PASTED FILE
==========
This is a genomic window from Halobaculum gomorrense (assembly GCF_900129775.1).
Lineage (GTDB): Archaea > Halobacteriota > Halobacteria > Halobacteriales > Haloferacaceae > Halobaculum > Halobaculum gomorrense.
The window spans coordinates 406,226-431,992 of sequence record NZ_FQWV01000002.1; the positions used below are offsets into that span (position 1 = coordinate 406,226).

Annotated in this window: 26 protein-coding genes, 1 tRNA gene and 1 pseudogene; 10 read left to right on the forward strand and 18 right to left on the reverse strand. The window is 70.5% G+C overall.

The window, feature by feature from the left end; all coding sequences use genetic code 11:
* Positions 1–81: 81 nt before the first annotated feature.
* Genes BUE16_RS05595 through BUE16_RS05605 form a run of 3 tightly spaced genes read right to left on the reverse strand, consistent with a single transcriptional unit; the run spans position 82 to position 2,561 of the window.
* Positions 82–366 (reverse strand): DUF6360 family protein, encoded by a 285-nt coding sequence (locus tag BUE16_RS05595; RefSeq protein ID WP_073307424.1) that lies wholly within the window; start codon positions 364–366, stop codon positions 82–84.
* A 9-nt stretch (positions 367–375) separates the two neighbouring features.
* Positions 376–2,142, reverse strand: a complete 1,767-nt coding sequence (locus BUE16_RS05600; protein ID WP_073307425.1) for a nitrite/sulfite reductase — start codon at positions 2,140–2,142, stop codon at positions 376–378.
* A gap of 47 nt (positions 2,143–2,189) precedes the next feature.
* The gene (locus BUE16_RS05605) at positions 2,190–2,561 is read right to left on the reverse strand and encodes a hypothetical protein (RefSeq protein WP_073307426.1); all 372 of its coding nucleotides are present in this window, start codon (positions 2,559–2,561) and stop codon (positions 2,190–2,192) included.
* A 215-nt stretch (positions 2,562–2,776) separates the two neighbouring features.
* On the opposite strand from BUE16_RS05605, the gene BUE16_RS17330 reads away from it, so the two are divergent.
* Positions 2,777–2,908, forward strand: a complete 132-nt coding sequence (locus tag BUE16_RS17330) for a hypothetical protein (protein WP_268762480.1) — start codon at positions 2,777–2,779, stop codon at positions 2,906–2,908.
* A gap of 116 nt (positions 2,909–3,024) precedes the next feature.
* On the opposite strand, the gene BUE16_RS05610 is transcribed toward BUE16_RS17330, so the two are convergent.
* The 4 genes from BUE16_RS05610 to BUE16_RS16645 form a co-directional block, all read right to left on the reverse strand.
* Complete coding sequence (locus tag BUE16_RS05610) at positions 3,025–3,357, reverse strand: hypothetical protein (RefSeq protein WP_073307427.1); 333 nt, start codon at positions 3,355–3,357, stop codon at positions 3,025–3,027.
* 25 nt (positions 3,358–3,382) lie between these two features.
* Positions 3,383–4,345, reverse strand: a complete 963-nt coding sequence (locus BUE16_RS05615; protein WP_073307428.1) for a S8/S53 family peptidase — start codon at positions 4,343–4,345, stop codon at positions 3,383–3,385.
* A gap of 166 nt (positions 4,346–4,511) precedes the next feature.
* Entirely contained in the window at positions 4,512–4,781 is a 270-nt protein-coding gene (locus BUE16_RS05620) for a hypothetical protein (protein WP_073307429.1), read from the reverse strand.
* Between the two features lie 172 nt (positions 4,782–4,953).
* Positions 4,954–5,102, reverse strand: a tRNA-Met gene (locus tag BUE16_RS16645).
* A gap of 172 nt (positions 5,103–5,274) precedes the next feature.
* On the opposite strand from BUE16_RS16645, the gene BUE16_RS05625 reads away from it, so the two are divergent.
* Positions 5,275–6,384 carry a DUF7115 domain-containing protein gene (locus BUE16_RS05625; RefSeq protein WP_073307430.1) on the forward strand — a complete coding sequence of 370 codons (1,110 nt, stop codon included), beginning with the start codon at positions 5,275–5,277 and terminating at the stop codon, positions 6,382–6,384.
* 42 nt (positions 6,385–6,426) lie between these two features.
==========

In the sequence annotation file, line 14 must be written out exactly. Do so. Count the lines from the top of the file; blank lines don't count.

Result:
* On the opposite strand from BUE16_RS05605, the gene BUE16_RS17330 reads away from it, so the two are divergent.